Description: Abstract: Dissolved constituents in seepage from fly-ash settling ponds bordering part of the Indiana Dunes National Lakeshore (the Lakeshore) have increased trace elements, and gross alpha and gross beta radioactivity in the ground water and surface water downgradient from the settling ponds. Data suggest that concentrations of some dissolved trace elements may be greater beneath interdunal pond 2 than in the pond. The soil system downgradient from the settling ponds seems to have affected the concentrations of dissolved ions in the settling-ponds than in the ponds. Where organic material was present downgradient from the settling ponds, concentrations of arsenic, fluoride, molybdenum, potassium, sulfate, and strontium were greater in the ground water than in the ponds. In contrast, the concentrations of cadmium, copper, nickel, aluminum, cobalt, lead, and zinc were less.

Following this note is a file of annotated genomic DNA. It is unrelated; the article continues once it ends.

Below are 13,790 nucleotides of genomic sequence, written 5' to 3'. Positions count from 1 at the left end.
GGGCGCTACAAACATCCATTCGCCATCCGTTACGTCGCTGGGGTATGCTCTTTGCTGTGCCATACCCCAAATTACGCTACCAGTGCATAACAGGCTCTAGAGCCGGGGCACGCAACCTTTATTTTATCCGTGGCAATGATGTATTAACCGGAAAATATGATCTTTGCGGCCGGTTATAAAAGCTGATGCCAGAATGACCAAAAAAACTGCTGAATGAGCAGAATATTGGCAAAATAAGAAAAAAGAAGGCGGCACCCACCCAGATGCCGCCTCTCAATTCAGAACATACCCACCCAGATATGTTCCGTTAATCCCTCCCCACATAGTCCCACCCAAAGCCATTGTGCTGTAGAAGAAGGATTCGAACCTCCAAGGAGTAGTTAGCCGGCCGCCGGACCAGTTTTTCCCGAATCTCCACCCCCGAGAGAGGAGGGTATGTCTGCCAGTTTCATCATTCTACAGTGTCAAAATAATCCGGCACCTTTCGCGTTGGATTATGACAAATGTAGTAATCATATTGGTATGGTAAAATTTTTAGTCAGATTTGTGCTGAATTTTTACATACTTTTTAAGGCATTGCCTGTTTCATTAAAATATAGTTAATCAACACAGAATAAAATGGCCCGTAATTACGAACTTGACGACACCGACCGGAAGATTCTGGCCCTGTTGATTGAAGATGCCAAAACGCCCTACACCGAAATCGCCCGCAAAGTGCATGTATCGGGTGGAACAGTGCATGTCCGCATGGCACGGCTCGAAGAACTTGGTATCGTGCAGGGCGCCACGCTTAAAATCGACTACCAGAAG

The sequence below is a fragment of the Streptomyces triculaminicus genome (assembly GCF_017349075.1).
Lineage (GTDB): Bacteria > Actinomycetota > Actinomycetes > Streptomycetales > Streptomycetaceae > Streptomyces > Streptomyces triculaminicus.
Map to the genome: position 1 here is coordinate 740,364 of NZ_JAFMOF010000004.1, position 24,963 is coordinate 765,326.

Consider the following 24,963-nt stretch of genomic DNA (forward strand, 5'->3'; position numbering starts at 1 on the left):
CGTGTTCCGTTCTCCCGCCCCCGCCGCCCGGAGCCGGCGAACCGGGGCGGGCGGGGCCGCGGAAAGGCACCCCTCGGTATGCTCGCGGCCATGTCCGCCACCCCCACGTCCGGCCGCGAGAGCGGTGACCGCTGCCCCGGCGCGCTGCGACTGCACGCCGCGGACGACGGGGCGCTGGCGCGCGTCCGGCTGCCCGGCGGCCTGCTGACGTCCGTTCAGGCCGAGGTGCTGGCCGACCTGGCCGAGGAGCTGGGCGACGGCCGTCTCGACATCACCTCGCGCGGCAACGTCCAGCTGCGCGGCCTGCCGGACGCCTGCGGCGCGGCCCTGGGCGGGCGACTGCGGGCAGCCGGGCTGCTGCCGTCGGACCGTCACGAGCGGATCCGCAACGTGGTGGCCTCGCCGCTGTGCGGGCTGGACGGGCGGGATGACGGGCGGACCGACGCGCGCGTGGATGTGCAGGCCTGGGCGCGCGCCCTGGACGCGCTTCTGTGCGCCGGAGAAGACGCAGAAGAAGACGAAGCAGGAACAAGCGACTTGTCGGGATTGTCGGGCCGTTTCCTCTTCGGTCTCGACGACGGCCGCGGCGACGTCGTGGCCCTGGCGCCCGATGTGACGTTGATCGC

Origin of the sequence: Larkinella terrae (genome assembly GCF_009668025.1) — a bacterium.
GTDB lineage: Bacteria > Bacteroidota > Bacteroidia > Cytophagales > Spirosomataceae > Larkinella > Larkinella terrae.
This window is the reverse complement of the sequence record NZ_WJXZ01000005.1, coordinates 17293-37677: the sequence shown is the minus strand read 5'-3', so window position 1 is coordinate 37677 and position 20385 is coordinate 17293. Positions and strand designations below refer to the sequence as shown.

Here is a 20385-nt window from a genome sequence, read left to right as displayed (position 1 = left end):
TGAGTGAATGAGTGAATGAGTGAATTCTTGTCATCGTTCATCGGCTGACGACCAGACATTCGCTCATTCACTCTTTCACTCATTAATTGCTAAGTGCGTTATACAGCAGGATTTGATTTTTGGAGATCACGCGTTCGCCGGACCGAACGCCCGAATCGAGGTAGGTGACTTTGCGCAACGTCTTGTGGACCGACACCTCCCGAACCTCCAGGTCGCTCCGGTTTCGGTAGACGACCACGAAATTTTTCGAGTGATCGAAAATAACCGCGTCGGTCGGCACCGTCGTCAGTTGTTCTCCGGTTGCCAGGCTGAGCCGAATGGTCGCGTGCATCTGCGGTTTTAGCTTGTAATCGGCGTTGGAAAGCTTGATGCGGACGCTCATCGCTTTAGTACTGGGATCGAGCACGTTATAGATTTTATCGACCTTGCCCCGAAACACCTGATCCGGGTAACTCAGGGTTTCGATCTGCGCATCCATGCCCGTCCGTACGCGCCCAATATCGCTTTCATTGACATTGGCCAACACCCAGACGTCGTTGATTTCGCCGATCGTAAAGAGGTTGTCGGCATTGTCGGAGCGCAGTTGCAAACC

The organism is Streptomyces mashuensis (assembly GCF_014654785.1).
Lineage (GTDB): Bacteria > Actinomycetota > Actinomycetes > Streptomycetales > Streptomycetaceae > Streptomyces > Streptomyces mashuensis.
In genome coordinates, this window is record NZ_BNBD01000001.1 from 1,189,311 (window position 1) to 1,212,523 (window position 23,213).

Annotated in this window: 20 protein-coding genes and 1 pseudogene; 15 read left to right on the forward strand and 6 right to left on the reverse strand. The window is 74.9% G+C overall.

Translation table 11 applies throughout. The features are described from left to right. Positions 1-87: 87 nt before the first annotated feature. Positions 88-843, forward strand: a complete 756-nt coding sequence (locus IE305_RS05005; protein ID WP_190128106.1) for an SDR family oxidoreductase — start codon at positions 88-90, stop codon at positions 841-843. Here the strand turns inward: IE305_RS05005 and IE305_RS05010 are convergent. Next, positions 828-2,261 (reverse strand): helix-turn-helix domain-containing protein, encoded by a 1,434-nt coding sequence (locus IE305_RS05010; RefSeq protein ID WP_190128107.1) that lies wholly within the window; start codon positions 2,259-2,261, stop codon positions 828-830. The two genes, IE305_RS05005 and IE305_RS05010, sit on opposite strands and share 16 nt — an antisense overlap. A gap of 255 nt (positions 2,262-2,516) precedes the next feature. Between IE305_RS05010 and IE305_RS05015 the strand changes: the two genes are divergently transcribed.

Date: April 1981
Creator: Hardy, Mark A.

Filling and Emptying System, Cannelton Main Lock, Ohio River, and Generalized Tests of Sidewall Port Systems for 110- by 1200-ft Locks: Hydraulic Model Investigation

Description: Report providing the results of a hydraulic model investigation of the Cannelton Lock proposed for construction on the Ohio River. It includes detailed information about the tests and suggested dimensions and features of the final lock.
Date: February 1966
Creator: Ables, Jackson H., Jr. & Boyd, M. B.